Concerns linger over plans to transform Bay island into city of the future
Former military housing would be demolished to make way for an ambitious makeover of Treasure Island. (Photo: Alison Hawkes)
The massive redevelopment of Treasure Island in San Francisco Bay has cleared all regulatory hurdles and is now officially green-lighted for construction as early as next year. But the project’s eco-credentials are still in dispute.
As San Francisco Mayor Ed Lee signed off on the project last week, environmental groups were pondering a lawsuit. They’re calling the $1.5 billion project to remake the former military base too car-centric to be labeled “sustainable.” And they say housing as many as 19,000 people on bay fill is too risky with the triple threat of earthquakes, tsunamis, and sea level rise. Continue reading
Study could weaken underpinnings of suit holding up AB 32
Trees killed by acid rain. (Photo: bdk)
In response to a court order, California regulators say they are working up a “very robust analysis” of alternatives to cap & trade, a critical part of the state’s AB 32 climate law.
Right now, the entire implementation plan is on hold, after environmental justice groups sued the Air Resources Board.
A lower court ruling has forced state officials to reexamine the carbon trading program, on the grounds that alternative ways of controlling emissions were not adequately considered.
The activists’ concern is that a market-based system of emission reductions will create “hot spots” in low-income communities of color as industrial polluters buy the rights (called allowances, or carbon credits) to emit more greenhouse gases, and potentially bring other more toxic forms of pollution into nearby communities.
But will that happen? Since carbon trading won’t start until at least next year, the argument is hypothetical. But another example of emissions trading has been well tested.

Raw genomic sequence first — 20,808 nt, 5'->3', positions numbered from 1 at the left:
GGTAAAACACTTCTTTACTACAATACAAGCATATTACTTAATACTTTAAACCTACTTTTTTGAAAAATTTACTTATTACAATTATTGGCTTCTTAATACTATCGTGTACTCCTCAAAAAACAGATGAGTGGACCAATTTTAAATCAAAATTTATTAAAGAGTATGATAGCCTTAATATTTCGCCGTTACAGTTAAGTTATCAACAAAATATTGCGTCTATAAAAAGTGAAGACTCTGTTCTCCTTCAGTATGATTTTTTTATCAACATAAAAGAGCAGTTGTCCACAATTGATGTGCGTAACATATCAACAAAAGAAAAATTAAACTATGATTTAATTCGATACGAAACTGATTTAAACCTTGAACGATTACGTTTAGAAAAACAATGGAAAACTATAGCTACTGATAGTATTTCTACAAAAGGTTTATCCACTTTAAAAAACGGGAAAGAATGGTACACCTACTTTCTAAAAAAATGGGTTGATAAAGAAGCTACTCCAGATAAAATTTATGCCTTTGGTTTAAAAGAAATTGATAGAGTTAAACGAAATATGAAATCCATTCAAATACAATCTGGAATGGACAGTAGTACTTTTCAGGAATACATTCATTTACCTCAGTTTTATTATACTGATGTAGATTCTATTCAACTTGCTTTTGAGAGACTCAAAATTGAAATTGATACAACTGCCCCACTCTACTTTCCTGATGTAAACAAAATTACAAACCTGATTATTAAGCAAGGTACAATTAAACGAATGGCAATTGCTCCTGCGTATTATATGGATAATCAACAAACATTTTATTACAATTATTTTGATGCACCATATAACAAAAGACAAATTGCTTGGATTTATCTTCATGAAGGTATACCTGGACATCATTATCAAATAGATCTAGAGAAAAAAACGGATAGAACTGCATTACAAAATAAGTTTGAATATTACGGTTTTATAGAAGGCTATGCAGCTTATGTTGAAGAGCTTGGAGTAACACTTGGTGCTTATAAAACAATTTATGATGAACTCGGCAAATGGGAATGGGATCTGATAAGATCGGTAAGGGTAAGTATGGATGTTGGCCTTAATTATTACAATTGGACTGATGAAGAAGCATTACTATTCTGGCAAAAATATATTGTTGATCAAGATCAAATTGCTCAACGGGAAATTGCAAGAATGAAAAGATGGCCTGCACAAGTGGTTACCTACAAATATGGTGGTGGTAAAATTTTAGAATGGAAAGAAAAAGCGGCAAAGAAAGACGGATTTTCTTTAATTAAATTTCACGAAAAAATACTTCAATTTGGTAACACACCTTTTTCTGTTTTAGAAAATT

Litigants can’t come to terms on letting part of the law proceed
Environmental justice groups say California's carbon trading program would make pollution worse for communities near major polluters. (Photo: Alison Hawkes)
Prospects for full implementation of California’s 2006 climate change law turned a darker shade of gray this week. Environmental justice groups walked away from negotiations with state officials. The talks were intended to allow certain portions of the plan to move forward even as the carbon trading program remained tied up in litigation.
That means implementation of AB 32 is effectively at a standstill.
“At this point my clients consider negotiations over,” said Brent Newell, a lead attorney in the case representing a dozen environmental justice groups and individuals. Continue reading
Environmental Justice groups say they support California’s climate law. So why did they sue?
Environmentalists may seem the most unlikely of sources stalling the state’s landmark climate change law. But the case brought by a group of environmental justice advocates is bringing up issues that have been largely overlooked in the zeal of carrying forward AB 32.
(Photo: Center on Race, Poverty & the Environment)
This means that a California power plant can increase CO2 emissions if it buys allowances from another industry that’s reducing emissions, or offsets from, say, a tree farm in Canada.